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Stem cell transplantation: paediatric

Published on 21 April 2022

The service provides hematopoietic stem cell transplantation (HSCT) to children, including all assessments and follow up. It covers anyone up to the age of 16, but young people known to the service still receive treatment until the age of 18. The Paediatric Stem Cell Transplantation Service is located at the Royal Hospital for Children, Glasgow.

What is stem cell transplantation?

Haematopoietic stem cell transplantation (HSCT) is a medical procedure in which a patient receives healthy stem cells (precursors of blood cells) to replace bone marrow that's either faulty or destroyed during chemotherapy or radiation treatment.

In an allogeneic transplant, the patient receives stem cells donated by another person. This is in contrast to autologous transplantation, where the patient's own cells are used. Conditions requiring allogeneic HSCT fall under two main categories:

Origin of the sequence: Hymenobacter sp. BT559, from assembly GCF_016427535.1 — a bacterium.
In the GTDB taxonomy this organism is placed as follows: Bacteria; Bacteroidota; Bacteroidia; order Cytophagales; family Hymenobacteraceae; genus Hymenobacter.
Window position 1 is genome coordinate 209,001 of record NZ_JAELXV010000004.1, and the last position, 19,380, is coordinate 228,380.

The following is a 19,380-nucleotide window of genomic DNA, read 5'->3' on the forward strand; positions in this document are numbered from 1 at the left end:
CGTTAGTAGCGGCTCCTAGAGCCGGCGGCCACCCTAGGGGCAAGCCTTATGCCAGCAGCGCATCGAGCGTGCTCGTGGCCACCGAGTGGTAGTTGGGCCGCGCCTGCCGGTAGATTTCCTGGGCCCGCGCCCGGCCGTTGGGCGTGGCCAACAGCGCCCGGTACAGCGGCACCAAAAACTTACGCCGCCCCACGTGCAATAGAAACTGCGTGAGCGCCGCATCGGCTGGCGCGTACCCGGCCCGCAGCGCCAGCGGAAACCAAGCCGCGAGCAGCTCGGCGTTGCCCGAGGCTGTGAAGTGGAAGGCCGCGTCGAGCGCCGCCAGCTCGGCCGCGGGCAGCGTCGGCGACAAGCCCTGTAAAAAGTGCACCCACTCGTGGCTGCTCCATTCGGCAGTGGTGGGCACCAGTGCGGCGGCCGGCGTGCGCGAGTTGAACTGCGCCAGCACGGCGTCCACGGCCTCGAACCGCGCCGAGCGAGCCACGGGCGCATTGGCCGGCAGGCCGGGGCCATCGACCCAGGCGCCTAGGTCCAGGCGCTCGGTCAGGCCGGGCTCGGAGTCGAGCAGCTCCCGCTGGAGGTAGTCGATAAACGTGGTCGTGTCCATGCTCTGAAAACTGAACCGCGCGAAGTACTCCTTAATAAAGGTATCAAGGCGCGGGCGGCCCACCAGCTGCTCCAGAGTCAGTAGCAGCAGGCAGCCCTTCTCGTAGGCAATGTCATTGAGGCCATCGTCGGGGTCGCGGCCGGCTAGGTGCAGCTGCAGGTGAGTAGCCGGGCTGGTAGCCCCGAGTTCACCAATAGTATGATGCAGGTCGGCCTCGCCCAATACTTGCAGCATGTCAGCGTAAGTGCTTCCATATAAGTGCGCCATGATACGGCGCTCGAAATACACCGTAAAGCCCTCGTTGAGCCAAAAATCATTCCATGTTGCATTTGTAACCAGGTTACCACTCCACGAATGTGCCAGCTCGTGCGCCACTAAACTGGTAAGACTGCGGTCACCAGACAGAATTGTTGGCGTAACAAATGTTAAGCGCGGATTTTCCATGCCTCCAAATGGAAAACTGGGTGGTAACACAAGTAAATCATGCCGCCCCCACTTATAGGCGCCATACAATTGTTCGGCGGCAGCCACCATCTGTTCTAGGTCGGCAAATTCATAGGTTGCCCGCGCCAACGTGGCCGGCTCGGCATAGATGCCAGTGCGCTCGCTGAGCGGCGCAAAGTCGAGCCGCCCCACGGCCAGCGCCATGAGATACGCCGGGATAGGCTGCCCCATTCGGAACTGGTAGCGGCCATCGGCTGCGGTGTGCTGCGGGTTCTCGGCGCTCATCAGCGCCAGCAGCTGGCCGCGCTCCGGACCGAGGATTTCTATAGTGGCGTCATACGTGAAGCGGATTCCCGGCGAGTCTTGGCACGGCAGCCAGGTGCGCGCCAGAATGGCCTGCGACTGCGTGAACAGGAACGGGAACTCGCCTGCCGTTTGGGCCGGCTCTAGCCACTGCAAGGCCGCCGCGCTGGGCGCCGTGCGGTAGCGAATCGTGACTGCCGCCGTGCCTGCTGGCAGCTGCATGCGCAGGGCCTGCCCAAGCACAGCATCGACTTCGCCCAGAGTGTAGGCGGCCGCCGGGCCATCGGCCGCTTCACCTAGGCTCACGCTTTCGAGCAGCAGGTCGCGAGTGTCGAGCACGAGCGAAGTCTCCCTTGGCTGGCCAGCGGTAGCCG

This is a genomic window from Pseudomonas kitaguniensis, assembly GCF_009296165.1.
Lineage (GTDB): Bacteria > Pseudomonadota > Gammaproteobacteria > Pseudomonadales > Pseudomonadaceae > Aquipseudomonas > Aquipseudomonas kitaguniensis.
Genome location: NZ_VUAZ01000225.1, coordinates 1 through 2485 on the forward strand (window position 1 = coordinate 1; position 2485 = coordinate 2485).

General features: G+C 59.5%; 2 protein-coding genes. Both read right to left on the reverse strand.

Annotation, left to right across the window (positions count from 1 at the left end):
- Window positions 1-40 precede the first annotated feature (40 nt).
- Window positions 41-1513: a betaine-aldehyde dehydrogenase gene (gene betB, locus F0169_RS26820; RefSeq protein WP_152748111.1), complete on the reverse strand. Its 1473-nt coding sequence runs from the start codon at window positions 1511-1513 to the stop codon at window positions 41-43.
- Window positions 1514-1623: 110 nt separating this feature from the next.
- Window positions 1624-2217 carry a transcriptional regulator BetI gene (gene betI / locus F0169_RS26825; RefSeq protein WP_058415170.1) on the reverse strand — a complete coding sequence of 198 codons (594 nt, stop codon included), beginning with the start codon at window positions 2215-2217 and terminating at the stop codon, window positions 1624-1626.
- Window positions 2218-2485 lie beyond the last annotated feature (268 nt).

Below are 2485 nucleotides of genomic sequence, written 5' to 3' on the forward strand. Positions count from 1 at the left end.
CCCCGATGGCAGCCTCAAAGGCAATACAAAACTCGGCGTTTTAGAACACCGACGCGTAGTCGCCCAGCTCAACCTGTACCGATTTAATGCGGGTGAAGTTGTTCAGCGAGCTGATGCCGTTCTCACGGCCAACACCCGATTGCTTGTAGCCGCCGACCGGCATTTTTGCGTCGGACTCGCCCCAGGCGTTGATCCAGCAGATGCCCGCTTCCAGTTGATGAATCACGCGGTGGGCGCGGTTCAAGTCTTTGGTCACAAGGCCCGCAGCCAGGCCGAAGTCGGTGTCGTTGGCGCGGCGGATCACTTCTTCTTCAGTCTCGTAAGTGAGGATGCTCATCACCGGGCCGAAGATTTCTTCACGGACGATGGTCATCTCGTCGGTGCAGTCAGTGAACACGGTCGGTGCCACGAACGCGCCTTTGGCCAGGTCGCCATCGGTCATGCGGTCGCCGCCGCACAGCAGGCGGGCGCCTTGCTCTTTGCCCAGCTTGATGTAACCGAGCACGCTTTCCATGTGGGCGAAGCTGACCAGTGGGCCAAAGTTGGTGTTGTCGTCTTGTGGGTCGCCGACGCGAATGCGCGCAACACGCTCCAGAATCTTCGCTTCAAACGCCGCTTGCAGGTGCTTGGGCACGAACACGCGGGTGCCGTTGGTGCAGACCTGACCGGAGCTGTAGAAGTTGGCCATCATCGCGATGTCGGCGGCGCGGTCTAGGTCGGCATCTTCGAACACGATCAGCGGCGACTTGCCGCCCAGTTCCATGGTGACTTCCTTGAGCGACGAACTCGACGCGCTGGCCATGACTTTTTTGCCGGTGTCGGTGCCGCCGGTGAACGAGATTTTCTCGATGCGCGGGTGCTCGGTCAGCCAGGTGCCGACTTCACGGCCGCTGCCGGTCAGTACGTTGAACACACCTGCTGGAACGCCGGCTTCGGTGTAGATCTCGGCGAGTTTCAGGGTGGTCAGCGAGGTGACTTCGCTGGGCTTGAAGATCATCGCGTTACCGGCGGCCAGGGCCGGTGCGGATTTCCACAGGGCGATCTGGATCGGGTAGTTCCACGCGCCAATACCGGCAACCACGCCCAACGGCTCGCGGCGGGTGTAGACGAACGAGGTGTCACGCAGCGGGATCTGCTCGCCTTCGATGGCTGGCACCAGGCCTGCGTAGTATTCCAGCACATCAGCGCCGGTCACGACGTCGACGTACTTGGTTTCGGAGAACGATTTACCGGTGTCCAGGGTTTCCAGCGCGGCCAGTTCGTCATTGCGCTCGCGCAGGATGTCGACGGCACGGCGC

• disorders that comprise mostly blood cancers, such as leukaemia
  • non-malignant conditions, like haemoglobinopathies, primary immune deficiencies, inherited metabolic disorders and non-malignant bone marrow failure

A full list of all paediatric indications for HSCT is maintained by the British Society for Blood and Marrow Transplantation (BSBMT) and available from their website.

Lead clinician

Dr Brenda Gibson, Consultant and Programme Director


Royal Hospital for Children
1345 Govan Road
G51 4TF

NSD contact

NSD Specialist Services

Please note that NSD does not directly provide medical services and we won't be able to answer queries about your own care or appointments. If you would like to discuss any aspects of your care, please contact your primary healthcare provider. This might be your GP, Consultant, Nurse or other healthcare professional. They will be best placed to give you the right advice.